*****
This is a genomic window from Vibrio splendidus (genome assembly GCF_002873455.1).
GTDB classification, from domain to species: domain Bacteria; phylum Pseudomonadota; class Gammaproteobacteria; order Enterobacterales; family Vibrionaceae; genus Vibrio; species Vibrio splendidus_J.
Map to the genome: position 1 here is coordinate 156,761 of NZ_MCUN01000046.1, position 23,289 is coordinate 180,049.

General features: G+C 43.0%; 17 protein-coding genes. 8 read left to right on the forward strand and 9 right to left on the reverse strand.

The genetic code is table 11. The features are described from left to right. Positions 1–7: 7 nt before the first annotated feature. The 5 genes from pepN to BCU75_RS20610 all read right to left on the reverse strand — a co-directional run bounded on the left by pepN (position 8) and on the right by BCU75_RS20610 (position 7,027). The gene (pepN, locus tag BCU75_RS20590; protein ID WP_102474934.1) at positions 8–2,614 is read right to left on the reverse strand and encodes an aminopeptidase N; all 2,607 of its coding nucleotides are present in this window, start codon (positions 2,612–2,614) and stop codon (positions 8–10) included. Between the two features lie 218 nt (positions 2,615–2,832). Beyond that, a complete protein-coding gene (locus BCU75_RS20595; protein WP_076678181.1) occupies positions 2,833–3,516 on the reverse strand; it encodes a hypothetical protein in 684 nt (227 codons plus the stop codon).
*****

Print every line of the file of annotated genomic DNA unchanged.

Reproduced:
This is a genomic window from Vibrio splendidus (genome assembly GCF_002873455.1).
GTDB classification, from domain to species: domain Bacteria; phylum Pseudomonadota; class Gammaproteobacteria; order Enterobacterales; family Vibrionaceae; genus Vibrio; species Vibrio splendidus_J.
Map to the genome: position 1 here is coordinate 156,761 of NZ_MCUN01000046.1, position 23,289 is coordinate 180,049.

General features: G+C 43.0%; 17 protein-coding genes. 8 read left to right on the forward strand and 9 right to left on the reverse strand.

The genetic code is table 11. The features are described from left to right. Positions 1–7: 7 nt before the first annotated feature. The 5 genes from pepN to BCU75_RS20610 all read right to left on the reverse strand — a co-directional run bounded on the left by pepN (position 8) and on the right by BCU75_RS20610 (position 7,027). The gene (pepN, locus tag BCU75_RS20590; protein ID WP_102474934.1) at positions 8–2,614 is read right to left on the reverse strand and encodes an aminopeptidase N; all 2,607 of its coding nucleotides are present in this window, start codon (positions 2,612–2,614) and stop codon (positions 8–10) included. Between the two features lie 218 nt (positions 2,615–2,832). Beyond that, a complete protein-coding gene (locus BCU75_RS20595; protein WP_076678181.1) occupies positions 2,833–3,516 on the reverse strand; it encodes a hypothetical protein in 684 nt (227 codons plus the stop codon).